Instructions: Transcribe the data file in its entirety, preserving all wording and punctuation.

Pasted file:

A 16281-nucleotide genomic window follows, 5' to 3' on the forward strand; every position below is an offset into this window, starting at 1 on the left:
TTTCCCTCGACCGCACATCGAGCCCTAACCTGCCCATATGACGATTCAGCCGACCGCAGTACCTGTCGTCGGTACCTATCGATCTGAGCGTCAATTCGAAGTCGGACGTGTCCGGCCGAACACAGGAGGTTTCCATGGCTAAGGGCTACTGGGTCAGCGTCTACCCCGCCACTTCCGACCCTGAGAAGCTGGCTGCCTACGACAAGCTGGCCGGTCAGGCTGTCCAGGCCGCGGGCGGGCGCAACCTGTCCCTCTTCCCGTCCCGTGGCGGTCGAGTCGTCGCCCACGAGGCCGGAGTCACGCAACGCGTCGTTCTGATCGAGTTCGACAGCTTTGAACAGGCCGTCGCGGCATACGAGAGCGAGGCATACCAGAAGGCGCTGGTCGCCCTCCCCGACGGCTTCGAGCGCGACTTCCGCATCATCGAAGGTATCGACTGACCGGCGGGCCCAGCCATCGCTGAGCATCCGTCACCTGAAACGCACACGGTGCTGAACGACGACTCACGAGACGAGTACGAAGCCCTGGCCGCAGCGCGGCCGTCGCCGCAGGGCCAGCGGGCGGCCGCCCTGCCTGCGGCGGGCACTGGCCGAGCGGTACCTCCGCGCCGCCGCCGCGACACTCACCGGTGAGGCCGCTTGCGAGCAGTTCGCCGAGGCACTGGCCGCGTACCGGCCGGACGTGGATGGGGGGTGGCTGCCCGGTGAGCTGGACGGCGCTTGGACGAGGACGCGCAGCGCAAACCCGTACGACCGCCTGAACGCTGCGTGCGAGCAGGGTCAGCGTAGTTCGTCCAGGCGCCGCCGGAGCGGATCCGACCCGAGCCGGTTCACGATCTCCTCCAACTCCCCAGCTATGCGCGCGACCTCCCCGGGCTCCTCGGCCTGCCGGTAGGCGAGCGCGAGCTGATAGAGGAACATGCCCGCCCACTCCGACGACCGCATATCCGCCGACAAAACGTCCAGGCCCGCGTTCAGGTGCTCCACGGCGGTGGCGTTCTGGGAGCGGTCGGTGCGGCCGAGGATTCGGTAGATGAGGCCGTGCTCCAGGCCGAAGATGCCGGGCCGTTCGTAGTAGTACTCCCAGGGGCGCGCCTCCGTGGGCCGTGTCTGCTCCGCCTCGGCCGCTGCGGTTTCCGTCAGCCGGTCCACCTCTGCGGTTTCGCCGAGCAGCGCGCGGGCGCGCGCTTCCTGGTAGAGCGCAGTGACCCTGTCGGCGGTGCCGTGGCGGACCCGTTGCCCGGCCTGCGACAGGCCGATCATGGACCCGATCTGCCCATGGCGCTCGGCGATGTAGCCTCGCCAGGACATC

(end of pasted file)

A 16281-nucleotide genomic window follows, 5' to 3' on the forward strand; every position below is an offset into this window, starting at 1 on the left:
TTTCCCTCGACCGCACATCGAGCCCTAACCTGCCCATATGACGATTCAGCCGACCGCAGTACCTGTCGTCGGTACCTATCGATCTGAGCGTCAATTCGAAGTCGGACGTGTCCGGCCGAACACAGGAGGTTTCCATGGCTAAGGGCTACTGGGTCAGCGTCTACCCCGCCACTTCCGACCCTGAGAAGCTGGCTGCCTACGACAAGCTGGCCGGTCAGGCTGTCCAGGCCGCGGGCGGGCGCAACCTGTCCCTCTTCCCGTCCCGTGGCGGTCGAGTCGTCGCCCACGAGGCCGGAGTCACGCAACGCGTCGTTCTGATCGAGTTCGACAGCTTTGAACAGGCCGTCGCGGCATACGAGAGCGAGGCATACCAGAAGGCGCTGGTCGCCCTCCCCGACGGCTTCGAGCGCGACTTCCGCATCATCGAAGGTATCGACTGACCGGCGGGCCCAGCCATCGCTGAGCATCCGTCACCTGAAACGCACACGGTGCTGAACGACGACTCACGAGACGAGTACGAAGCCCTGGCCGCAGCGCGGCCGTCGCCGCAGGGCCAGCGGGCGGCCGCCCTGCCTGCGGCGGGCACTGGCCGAGCGGTACCTCCGCGCCGCCGCCGCGACACTCACCGGTGAGGCCGCTTGCGAGCAGTTCGCCGAGGCACTGGCCGCGTACCGGCCGGACGTGGATGGGGGGTGGCTGCCCGGTGAGCTGGACGGCGCTTGGACGAGGACGCGCAGCGCAAACCCGTACGACCGCCTGAACGCTGCGTGCGAGCAGGGTCAGCGTAGTTCGTCCAGGCGCCGCCGGAGCGGATCCGACCCGAGCCGGTTCACGATCTCCTCCAACTCCCCAGCTATGCGCGCGACCTCCCCGGGCTCCTCGGCCTGCCGGTAGGCGAGCGCGAGCTGATAGAGGAACATGCCCGCCCACTCCGACGACCGCATATCCGCCGACAAAACGTCCAGGCCCGCGTTCAGGTGCTCCACGGCGGTGGCGTTCTGGGAGCGGTCGGTGCGGCCGAGGATTCGGTAGATGAGGCCGTGCTCCAGGCCGAAGATGCCGGGCCGTTCGTAGTAGTACTCCCAGGGGCGCGCCTCCGTGGGCCGTGTCTGCTCCGCCTCGGCCGCTGCGGTTTCCGTCAGCCGGTCCACCTCTGCGGTTTCGCCGAGCAGCGCGCGGGCGCGCGCTTCCTGGTAGAGCGCAGTGACCCTGTCGGCGGTGCCGTGGCGGACCCGTTGCCCGGCCTGCGACAGGCCGATCATGGACCCGATCTGCCCATGGCGCTCGGCGATGTAGCCTCGCCAGGACATC